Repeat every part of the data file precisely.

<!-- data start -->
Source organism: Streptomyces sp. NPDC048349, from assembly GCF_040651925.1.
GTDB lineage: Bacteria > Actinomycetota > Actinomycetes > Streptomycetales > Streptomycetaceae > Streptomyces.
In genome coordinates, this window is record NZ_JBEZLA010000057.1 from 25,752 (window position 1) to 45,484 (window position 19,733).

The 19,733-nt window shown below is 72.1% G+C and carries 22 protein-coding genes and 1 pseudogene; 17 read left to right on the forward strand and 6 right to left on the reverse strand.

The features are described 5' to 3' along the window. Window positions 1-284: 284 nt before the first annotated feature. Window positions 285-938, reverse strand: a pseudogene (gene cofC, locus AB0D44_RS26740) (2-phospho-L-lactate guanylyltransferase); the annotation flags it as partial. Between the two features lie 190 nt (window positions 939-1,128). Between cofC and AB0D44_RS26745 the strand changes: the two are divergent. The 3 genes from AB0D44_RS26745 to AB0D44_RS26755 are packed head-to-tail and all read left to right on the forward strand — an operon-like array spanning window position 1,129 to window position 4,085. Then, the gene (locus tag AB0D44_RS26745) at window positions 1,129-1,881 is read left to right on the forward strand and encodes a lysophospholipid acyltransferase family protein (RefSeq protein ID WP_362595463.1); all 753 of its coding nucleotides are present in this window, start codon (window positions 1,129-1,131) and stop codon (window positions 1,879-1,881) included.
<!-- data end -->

Source organism: Streptomyces sp. NPDC048349, from assembly GCF_040651925.1.
GTDB lineage: Bacteria > Actinomycetota > Actinomycetes > Streptomycetales > Streptomycetaceae > Streptomyces.
In genome coordinates, this window is record NZ_JBEZLA010000057.1 from 25,752 (window position 1) to 45,484 (window position 19,733).

The 19,733-nt window shown below is 72.1% G+C and carries 22 protein-coding genes and 1 pseudogene; 17 read left to right on the forward strand and 6 right to left on the reverse strand.

The features are described 5' to 3' along the window. Window positions 1-284: 284 nt before the first annotated feature. Window positions 285-938, reverse strand: a pseudogene (gene cofC, locus AB0D44_RS26740) (2-phospho-L-lactate guanylyltransferase); the annotation flags it as partial. Between the two features lie 190 nt (window positions 939-1,128). Between cofC and AB0D44_RS26745 the strand changes: the two are divergent. The 3 genes from AB0D44_RS26745 to AB0D44_RS26755 are packed head-to-tail and all read left to right on the forward strand — an operon-like array spanning window position 1,129 to window position 4,085. Then, the gene (locus tag AB0D44_RS26745) at window positions 1,129-1,881 is read left to right on the forward strand and encodes a lysophospholipid acyltransferase family protein (RefSeq protein ID WP_362595463.1); all 753 of its coding nucleotides are present in this window, start codon (window positions 1,129-1,131) and stop codon (window positions 1,879-1,881) included.